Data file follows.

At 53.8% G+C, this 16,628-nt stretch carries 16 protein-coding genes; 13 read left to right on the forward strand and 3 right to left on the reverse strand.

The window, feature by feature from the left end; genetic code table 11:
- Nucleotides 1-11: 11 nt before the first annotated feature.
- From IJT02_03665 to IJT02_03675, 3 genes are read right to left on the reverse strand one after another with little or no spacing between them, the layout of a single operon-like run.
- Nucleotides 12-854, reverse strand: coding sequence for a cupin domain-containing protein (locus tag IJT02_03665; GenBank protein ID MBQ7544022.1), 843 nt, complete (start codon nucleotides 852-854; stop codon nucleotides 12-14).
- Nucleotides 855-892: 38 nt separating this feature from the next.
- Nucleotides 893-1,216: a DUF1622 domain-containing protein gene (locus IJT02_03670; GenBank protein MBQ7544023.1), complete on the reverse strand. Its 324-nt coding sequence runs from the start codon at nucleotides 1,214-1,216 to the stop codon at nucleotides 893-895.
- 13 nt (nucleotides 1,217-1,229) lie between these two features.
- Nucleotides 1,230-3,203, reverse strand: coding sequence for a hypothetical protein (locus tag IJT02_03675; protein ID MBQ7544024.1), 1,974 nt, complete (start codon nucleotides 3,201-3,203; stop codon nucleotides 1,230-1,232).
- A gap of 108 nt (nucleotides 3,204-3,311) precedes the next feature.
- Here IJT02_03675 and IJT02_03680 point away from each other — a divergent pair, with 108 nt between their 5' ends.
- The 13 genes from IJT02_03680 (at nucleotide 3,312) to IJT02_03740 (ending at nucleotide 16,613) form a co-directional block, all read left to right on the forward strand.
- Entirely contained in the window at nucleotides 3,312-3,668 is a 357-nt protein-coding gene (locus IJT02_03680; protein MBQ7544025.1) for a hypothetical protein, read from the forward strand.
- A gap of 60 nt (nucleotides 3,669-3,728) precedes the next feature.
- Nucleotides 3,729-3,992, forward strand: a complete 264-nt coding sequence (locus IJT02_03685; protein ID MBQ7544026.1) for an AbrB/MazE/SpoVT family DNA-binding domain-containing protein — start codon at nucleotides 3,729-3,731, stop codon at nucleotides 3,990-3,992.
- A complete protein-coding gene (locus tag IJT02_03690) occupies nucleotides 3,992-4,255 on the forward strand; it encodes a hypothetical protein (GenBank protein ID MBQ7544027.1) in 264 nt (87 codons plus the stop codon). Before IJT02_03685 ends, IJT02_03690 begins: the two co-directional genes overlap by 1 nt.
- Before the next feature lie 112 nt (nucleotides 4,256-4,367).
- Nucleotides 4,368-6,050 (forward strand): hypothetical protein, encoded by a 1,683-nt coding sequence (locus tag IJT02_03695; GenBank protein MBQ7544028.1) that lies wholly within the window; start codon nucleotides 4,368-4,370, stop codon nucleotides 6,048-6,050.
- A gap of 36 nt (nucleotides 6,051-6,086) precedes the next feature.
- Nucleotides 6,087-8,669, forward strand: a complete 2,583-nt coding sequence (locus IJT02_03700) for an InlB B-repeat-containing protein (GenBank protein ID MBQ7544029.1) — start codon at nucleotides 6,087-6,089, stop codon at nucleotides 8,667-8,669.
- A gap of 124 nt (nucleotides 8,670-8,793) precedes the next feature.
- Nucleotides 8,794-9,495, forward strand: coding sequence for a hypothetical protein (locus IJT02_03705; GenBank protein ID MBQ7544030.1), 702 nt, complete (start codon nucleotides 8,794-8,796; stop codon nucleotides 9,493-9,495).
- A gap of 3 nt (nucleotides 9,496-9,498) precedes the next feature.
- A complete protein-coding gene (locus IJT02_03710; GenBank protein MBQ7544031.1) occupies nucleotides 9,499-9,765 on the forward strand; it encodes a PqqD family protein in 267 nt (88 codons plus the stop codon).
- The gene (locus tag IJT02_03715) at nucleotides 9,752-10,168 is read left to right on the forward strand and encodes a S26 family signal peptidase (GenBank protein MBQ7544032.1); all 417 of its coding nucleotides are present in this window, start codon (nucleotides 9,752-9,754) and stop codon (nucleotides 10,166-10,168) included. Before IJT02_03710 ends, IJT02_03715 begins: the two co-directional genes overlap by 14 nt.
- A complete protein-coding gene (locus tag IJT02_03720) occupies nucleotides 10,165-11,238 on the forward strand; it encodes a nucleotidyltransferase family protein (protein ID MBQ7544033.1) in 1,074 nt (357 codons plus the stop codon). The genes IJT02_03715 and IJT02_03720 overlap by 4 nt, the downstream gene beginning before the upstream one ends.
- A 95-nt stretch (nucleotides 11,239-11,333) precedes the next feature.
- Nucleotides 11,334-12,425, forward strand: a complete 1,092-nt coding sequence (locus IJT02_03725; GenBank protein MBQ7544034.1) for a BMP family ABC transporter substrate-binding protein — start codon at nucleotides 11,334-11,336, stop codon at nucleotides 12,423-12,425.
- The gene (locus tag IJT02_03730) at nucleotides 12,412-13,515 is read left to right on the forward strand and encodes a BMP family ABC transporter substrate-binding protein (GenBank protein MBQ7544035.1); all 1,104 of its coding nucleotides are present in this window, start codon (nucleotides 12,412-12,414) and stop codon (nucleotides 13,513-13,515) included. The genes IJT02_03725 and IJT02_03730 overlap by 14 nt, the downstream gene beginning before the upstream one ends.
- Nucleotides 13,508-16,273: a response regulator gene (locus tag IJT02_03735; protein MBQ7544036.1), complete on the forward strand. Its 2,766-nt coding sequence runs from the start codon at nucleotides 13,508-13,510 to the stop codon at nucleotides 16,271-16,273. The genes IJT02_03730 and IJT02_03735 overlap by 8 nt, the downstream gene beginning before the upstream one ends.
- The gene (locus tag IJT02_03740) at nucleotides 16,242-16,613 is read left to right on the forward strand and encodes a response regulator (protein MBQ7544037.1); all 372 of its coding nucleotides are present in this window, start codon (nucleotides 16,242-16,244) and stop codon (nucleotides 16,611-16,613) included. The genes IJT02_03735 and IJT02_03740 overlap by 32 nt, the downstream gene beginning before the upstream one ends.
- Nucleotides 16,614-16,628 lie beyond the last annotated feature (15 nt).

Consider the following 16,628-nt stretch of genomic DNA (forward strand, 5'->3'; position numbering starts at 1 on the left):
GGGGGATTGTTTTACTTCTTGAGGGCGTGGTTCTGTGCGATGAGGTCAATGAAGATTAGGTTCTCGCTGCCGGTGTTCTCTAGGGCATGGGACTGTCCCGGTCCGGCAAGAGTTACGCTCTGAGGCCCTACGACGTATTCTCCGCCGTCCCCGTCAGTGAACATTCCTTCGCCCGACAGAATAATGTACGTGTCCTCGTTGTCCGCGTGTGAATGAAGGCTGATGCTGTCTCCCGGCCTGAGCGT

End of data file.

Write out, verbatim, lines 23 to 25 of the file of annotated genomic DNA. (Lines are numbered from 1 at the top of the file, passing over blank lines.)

- A gap of 3 nt (nucleotides 9,496-9,498) precedes the next feature.
- A complete protein-coding gene (locus IJT02_03710; GenBank protein MBQ7544031.1) occupies nucleotides 9,499-9,765 on the forward strand; it encodes a PqqD family protein in 267 nt (88 codons plus the stop codon).
- The gene (locus tag IJT02_03715) at nucleotides 9,752-10,168 is read left to right on the forward strand and encodes a S26 family signal peptidase (GenBank protein MBQ7544032.1); all 417 of its coding nucleotides are present in this window, start codon (nucleotides 9,752-9,754) and stop codon (nucleotides 10,166-10,168) included. Before IJT02_03710 ends, IJT02_03715 begins: the two co-directional genes overlap by 14 nt.